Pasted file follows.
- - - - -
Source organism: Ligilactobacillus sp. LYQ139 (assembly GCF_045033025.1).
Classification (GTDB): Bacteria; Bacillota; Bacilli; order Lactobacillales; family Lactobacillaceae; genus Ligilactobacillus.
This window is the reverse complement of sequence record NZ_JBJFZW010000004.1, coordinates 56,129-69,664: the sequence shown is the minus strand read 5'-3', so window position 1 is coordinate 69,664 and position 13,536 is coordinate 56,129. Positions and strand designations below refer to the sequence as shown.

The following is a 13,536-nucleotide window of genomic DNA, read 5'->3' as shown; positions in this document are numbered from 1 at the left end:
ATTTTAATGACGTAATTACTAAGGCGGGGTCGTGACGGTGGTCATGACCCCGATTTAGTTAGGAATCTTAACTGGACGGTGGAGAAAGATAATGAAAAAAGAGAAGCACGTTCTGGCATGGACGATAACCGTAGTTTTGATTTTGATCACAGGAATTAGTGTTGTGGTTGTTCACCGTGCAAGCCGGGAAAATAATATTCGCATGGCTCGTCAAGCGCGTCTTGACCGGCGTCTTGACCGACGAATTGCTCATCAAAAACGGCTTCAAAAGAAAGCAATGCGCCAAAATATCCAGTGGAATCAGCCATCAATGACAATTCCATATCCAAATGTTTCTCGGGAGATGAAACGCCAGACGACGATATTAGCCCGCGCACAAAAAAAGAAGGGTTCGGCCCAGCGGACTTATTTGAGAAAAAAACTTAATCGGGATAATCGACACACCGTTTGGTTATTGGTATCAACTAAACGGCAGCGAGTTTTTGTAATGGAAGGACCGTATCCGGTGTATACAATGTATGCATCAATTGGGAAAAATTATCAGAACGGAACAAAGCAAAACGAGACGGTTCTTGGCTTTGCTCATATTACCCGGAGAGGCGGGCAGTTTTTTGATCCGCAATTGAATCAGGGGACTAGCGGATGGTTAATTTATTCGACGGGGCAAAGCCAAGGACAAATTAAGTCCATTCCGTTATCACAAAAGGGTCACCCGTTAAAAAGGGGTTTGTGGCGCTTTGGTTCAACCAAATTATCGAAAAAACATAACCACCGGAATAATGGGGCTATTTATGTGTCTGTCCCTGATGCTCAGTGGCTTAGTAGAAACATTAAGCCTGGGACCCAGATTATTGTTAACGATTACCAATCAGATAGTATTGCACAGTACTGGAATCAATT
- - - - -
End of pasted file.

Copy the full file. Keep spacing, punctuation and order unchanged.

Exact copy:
Source organism: Ligilactobacillus sp. LYQ139 (assembly GCF_045033025.1).
Classification (GTDB): Bacteria; Bacillota; Bacilli; order Lactobacillales; family Lactobacillaceae; genus Ligilactobacillus.
This window is the reverse complement of sequence record NZ_JBJFZW010000004.1, coordinates 56,129-69,664: the sequence shown is the minus strand read 5'-3', so window position 1 is coordinate 69,664 and position 13,536 is coordinate 56,129. Positions and strand designations below refer to the sequence as shown.

The following is a 13,536-nucleotide window of genomic DNA, read 5'->3' as shown; positions in this document are numbered from 1 at the left end:
ATTTTAATGACGTAATTACTAAGGCGGGGTCGTGACGGTGGTCATGACCCCGATTTAGTTAGGAATCTTAACTGGACGGTGGAGAAAGATAATGAAAAAAGAGAAGCACGTTCTGGCATGGACGATAACCGTAGTTTTGATTTTGATCACAGGAATTAGTGTTGTGGTTGTTCACCGTGCAAGCCGGGAAAATAATATTCGCATGGCTCGTCAAGCGCGTCTTGACCGGCGTCTTGACCGACGAATTGCTCATCAAAAACGGCTTCAAAAGAAAGCAATGCGCCAAAATATCCAGTGGAATCAGCCATCAATGACAATTCCATATCCAAATGTTTCTCGGGAGATGAAACGCCAGACGACGATATTAGCCCGCGCACAAAAAAAGAAGGGTTCGGCCCAGCGGACTTATTTGAGAAAAAAACTTAATCGGGATAATCGACACACCGTTTGGTTATTGGTATCAACTAAACGGCAGCGAGTTTTTGTAATGGAAGGACCGTATCCGGTGTATACAATGTATGCATCAATTGGGAAAAATTATCAGAACGGAACAAAGCAAAACGAGACGGTTCTTGGCTTTGCTCATATTACCCGGAGAGGCGGGCAGTTTTTTGATCCGCAATTGAATCAGGGGACTAGCGGATGGTTAATTTATTCGACGGGGCAAAGCCAAGGACAAATTAAGTCCATTCCGTTATCACAAAAGGGTCACCCGTTAAAAAGGGGTTTGTGGCGCTTTGGTTCAACCAAATTATCGAAAAAACATAACCACCGGAATAATGGGGCTATTTATGTGTCTGTCCCTGATGCTCAGTGGCTTAGTAGAAACATTAAGCCTGGGACCCAGATTATTGTTAACGATTACCAATCAGATAGTATTGCACAGTACTGGAATCAATT